I don’t just love Canadian TV. As a child of the 1970s and 80s, television was my babysitter, whether I was tuning in to Sesame Street and The Polka Dot Door or—during my formative years—checking out The Incredible Hulk, The A-Team, Magnum PI, Mork & Mindy, Three’s Company and Happy Days.
So it was a real treat to be asked to guest star on the Best Episode Ever podcast this week. Anthony Marco, Bob Goyetche and Dave Brodbeck get together (almost) every week to chat about three television series from the past. The discussions are informative and darned entertaining, and I was honoured to be asked on to discuss Simon & Simon. The full podcast can be found here for your streaming pleasure. Past instalments of Best Episode Ever can be accessed here.
In addition to a bunch other podcasts, Anthony co-hosts the weekly TV, Eh? podcasts with myself and Diane; those can all be found here.
Reunited and it feels so good. Diane returns to the fold and she, Anthony and Greg go over the debuts, returns and season finales taking place over the next few weeks, including YTV’s Anne of Green Gables and History’s Vikings.
Then we switch gears to chat about Global’s latest original series, the six-part Mary Kills People, executive-produced by Tassie Cameron (Rookie Blue). Speaking of Rookie Blue, that series is mentioned during our breakdown of the key categories in this year’s Canadian Screen Award nominations.
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As Canadian TV creators, Stephanie Morgenstern and Mark Ellis came to prominence as the force behind CTV’s police drama Flashpoint, which premiered July 2008 on CTV and CBS, and ran for five years before the show ended in 2013. The show was awarded the Academy Board of Directors Tribute for Outstanding and Enduring Contribution to Canadian Television, in addition to a Canadian Screen Award and Gemini Award for Best Dramatic Series. They went on to create CBC’s X Company, the story of WWII spies coming out of Canada’s Camp X which premiered in 2015 and has its second season kicking off on January 27. We talk with Mark and Stephanie about the process leading to X Company and the benefits and challenges of shooting in Eastern Europe.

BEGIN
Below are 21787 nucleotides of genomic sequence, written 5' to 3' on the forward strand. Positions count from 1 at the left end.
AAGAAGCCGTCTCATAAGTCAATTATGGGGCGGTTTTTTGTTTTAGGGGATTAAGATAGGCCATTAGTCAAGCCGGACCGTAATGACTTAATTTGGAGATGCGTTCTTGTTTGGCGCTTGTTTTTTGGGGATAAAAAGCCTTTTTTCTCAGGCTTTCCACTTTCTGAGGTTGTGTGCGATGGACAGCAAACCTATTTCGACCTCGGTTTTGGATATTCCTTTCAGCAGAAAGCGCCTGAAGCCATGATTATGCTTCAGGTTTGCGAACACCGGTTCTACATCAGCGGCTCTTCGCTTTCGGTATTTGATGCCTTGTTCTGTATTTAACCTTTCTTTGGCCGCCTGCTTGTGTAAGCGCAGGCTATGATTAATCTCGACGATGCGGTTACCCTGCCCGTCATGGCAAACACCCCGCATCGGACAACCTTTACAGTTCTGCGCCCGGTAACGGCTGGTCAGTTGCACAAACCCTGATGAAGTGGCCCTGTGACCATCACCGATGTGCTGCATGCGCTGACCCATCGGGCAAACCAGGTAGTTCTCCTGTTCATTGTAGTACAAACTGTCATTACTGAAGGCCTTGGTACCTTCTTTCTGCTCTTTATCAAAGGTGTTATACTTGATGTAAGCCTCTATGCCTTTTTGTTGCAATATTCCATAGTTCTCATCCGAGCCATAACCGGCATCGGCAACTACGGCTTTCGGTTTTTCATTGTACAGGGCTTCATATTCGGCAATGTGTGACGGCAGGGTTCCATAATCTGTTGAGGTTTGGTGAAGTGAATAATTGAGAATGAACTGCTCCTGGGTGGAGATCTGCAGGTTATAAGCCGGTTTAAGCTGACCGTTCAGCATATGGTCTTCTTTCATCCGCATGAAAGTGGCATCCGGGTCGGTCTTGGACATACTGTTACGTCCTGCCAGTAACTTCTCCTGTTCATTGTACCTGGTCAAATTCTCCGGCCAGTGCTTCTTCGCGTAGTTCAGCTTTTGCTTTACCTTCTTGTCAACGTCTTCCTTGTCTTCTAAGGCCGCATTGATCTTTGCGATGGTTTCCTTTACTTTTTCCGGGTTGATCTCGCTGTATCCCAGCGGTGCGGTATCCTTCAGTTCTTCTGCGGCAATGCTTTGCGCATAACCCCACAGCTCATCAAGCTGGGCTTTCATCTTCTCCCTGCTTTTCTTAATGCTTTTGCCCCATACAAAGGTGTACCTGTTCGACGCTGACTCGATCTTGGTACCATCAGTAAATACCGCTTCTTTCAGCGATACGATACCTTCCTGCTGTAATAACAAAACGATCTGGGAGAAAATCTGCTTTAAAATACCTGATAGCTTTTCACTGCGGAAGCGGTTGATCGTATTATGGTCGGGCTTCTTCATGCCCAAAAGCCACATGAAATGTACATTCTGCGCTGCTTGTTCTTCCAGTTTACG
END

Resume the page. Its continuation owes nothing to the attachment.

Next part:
John Catucci is a Canadian sketch comedian, singer, and actor. He is the host of the Food Network Canada series You Gotta Eat Here!, and a member of sketch troupe, The Minnesota Wrecking Crew, and the musical comedy duo The DooWops. Catucci has also appeared on MuchMusic’s Video On Trial and in the movie The Tuxedo. He also appeared as Bus Driver Bob on CBC’s The Doodlebops.
Until Internet services are improved across the country, the cable/satellite companies won’t have to fear losing much of their customers. Many Internet service providers place high-speed data caps on their customers and I can see more companies doing this as well. Some of the bigger ones like Bell might put data caps to curb streaming from other streaming services but not count their own streaming service toward that cap. It’s been talked about that the current infrastructure is unable to handle the increase in streaming which leads to lower speeds. —Ally
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